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More than a Recession

Competing visions of how the economy should be organized.

12:00 AM, Oct 31, 2008 • By IRWIN M. STELZER
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November was much celebrated by investors in 1954. On the 23rd of that month the Dow Jones average of shares of industrial companies for the first time closed above the level it had reached at its peak on Sept. 3, 1929. Are we in for another 25-year wait before share prices match their October 9, 2007 peaks? Only a brave man or a fool would attempt to predict the course of share prices, which have been gyrating at a rate that would be the pride of any belly dancer. And it would take an even braver and more foolhardy one to predict with confidence that the situation in which we find ourselves, unpleasant and dangerous as it is, is not going to reach levels last seen in the depression of the 1930s (actually there were two, separated by a period of growth). So here goes.

A bit of history. In the 1930s the U.S. economy shrank by 30 percent, the unemployment rate rose from 3 percent to 25 percent, and prices fell at an annual rate of 10 percent during the early part of the decade. Since World War II we have lived through ten expansions, averaging four years in length, and ten recessions, with an average length of one year. The two longest recessions (1969/1970 and 1973/1974) lasted for five quarters. And recorded declines were modest by the standards of the Great Depression. Which should provide a bit of comfort to those who are worrying that recessions typically collapse into a 1930s style depression.

That is not to say that the current recession is a mirror image of those we have experienced since WWII. It has many similarities to those setbacks, of course. Unemployment is rising, consumer confidence is fading, output is shrinking (although not as yet at an alarming rate), many investors are getting burned, some firms are being driven to the wall by declines in demand for their products, and a closing of credit markets.

Sigmund Freud is alleged to have said, "Sometimes a cigar is only a cigar." And sometimes a recession is only a recession, with the consequences described above. The one in which we are stuck is different from those we have seen since World War II. The seizing up of credit markets, the ubiquity of bad IOUs on the books of financial institutions, the massive indebtedness of consumers, the rattling of the banks' credit bowls at the doors of the Treasury and the Federal Reserve Board--a clamor made louder by auto companies, and insurance companies, construction companies, and U.S. subsidiaries of foreign banks--are relatively new features. Yes, we have had bailouts in the past--most notably of Chrysler during the Carter years, and Long Term Capital in the early days of Alan Greenspan's tenure as chairman of the Fed--but we did not see the government buying shares in banks, or guaranteeing money funds, or opening the Fed "window" to collateral that, to put it politely, is not of the highest quality.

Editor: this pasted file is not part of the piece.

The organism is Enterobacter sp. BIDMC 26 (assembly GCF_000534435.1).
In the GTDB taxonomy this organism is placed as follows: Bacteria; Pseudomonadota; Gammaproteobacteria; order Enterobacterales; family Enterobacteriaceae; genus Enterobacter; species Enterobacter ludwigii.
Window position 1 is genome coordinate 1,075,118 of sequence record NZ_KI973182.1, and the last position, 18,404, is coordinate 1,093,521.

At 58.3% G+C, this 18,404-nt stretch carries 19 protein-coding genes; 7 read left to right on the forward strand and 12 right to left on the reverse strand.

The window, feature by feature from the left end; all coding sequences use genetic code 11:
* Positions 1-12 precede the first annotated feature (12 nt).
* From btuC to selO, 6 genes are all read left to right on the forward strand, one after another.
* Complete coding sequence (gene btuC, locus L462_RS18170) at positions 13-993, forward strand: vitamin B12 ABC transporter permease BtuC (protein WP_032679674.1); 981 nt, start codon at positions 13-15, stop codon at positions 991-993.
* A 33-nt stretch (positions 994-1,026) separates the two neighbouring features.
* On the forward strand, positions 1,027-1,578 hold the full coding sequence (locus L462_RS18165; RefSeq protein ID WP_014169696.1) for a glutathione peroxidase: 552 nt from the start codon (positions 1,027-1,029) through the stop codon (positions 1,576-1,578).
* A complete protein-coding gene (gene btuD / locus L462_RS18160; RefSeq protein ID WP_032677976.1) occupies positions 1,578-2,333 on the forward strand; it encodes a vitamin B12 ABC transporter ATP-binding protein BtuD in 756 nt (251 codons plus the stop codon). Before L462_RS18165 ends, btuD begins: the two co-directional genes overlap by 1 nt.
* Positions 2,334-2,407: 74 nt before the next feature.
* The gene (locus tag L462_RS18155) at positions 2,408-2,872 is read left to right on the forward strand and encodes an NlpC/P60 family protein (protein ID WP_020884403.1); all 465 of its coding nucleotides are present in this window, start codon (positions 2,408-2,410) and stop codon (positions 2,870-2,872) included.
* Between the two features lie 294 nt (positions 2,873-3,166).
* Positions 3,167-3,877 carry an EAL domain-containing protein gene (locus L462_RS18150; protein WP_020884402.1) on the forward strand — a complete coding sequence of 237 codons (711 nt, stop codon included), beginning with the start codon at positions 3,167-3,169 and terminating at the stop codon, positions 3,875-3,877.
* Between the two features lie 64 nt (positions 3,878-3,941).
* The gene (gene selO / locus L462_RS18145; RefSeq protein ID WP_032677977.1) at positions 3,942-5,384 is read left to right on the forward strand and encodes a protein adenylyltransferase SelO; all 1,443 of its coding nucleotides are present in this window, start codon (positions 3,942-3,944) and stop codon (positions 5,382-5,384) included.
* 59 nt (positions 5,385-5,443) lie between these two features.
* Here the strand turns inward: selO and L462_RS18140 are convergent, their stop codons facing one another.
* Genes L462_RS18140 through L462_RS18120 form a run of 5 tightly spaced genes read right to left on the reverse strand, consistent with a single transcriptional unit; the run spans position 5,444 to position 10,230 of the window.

But note a common thread: All of these moves are generally correct policy responses to what some call the worst financial crisis ever, a veritable "tsunami". In the Depression the Fed got it wrong, and tightened when it should have been loosening credit. In the Depression, the government almost got it wrong. Franklin Roosevelt thought part of the solution was a cut in spending to balance the budget, and so promised to do just that. Fortunately, that was a promise that he quite wisely decided not to keep, even before John Maynard Keynes provided the theoretical basis for deficit spending in a recession.

Now, after some stumbles, the most important being Treasury Hank Paulson's decisions to let Lehman Brothers go down (he says he had no choice, since Lehman had no decent collateral he and the Fed could have accepted in return for bailout cash) the authorities are getting it right.

Ben Bernanke, a keen student of the Great Depression, learned from his predecessors' mistakes, and even added some innovative loosening measures to a series of rate cuts, culminating in this week's reduction to 1 percent. The recapitalization of the banks is underway on a huge scale, putting them in a position to begin lending again. The extension of government deposit guarantees calmed the panic that threatened to create queues at the withdrawal windows of the world's banks. Measures to improve banks' willingness to lend to each other seem to be taking hold, although that problem is proving the most resistant to government measures. There are tentative signs that the steps taken to thaw the frozen commercial paper market are working, so that businesses can cover short-term cash needs. All is not yet well in credit markets, and more shocks are in store, but the trajectory seems rather more encouraging than it was a few short weeks ago.